Stop Start Technology – How Does It Work?

Thursday, 29. October 2009

Hi, Graham Hill here, thank you so much for visiting my blog, I hope you learn a lot and as a result end up driving a great car. In order to do so you can get all the information you need by buying my book, An Insider Guide To Car Finance or use me to finance your next car. Happy driving.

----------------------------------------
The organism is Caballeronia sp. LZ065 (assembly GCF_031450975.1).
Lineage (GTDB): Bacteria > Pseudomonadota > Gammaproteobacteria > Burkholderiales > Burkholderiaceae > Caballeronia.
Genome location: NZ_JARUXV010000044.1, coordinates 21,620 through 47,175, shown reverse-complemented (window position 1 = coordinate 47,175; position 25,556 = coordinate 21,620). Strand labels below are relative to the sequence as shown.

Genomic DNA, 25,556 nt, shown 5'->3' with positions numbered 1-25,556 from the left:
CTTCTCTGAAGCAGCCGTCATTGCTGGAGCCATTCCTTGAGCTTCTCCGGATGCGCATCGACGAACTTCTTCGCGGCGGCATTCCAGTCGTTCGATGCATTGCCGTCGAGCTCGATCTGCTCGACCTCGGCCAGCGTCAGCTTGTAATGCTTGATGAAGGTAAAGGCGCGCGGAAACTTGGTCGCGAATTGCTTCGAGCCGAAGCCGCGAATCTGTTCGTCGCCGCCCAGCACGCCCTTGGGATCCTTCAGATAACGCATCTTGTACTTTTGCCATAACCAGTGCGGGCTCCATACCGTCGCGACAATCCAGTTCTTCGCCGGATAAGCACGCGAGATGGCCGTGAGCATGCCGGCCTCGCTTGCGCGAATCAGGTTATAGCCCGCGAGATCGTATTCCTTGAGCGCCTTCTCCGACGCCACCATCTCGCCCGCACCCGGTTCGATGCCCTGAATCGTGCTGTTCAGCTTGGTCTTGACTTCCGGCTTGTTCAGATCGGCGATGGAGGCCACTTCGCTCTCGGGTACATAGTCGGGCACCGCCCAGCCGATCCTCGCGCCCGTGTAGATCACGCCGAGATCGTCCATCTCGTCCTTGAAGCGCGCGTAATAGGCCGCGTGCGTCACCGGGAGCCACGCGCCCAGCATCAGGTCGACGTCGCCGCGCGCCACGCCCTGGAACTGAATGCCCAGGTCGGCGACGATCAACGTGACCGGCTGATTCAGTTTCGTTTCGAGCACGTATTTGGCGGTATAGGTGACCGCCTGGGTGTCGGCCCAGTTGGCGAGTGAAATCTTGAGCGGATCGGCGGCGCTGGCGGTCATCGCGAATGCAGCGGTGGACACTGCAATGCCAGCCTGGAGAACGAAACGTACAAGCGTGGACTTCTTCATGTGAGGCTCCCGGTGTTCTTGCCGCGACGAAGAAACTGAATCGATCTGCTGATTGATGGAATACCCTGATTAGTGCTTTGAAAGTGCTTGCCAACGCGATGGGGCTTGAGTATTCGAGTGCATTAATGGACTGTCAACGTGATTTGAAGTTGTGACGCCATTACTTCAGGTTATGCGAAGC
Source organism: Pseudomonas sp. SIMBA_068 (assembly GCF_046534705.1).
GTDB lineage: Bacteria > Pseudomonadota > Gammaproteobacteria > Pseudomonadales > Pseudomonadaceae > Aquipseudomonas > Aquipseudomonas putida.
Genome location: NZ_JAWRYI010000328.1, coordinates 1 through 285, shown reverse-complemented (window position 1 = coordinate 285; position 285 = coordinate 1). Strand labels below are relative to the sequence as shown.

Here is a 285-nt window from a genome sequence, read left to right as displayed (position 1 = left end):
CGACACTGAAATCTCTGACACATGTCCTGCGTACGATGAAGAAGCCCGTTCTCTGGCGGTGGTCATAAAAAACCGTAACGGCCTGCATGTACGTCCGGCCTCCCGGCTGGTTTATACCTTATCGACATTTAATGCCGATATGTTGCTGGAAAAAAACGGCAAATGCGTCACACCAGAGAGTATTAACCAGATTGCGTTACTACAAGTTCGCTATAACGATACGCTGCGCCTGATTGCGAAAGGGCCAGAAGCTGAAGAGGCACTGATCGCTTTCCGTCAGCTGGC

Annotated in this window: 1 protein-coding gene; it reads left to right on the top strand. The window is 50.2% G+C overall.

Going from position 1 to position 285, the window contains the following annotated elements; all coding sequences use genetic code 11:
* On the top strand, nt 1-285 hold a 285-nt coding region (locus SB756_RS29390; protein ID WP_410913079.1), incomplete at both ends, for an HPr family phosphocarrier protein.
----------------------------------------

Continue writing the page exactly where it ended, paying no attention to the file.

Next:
More and more manufacturers are embracing the new stop-start technology in an effort to reduce car emissions to meet the targets set by the EU if they are to avoid some hefty fines. “But how does stop-start work Graham?” I hear you all shouting at your computer screen. In fact I can’t hear you shouting, I’m imagining it. In fact you may not even give a monkey’s banana but you’re going to be told anyway! Let’s take the Vauxhall system which will be introduced into the Corsa and Astra next year. When you stop the car the engine stops and when you go to move off it starts again. ‘Simples’ as the strange looking rat type animal says on the insurance advert ‘compare the rat.com’. Whatever! OK for the technical boffins amongst my avid readers here’s what happens. When you stop your car and engage neutral the engine cuts out automatically. When you then depress the clutch ready to engage gear and move off the engine restarts itself. The Vauxhall system will be an extension to its current Ecoflex system and goes on sale in the Corsa next September. The aim is to reduce CO2 emissions from the 1.3 turbo diesel engine to 98g/km. The current Ecoflex Corsa has emissions of 105g/km. Reducing the emissions to below 100g/km will mean that the cars will be exempt from vehicle excise duty (car tax). Ford have also announced similar systems on their Focus for launch next spring along with Seat on their Leon and VW on their Golf. It was interesting to note that all 3 manufacturers have announced that emissions will be down to 99g/km so there isn’t much room for ‘extras’. You may recall the item that I wrote earlier this year when I explained how some cars tipped over the tax benefit threshold after having extras such as bigger wheels, air con and other extras that cause the car to use up more energy fitted onto the car. If you are ordering a car based on it’s carbon output make sure that you confirm the output of the ordered car rather than rely on the information in the brochure. By the way if you are a company and you like to buy your cars, if the CO2 output is below 110g/km you can take advantage of the full first year’s writing down allowance. By Graham Hill

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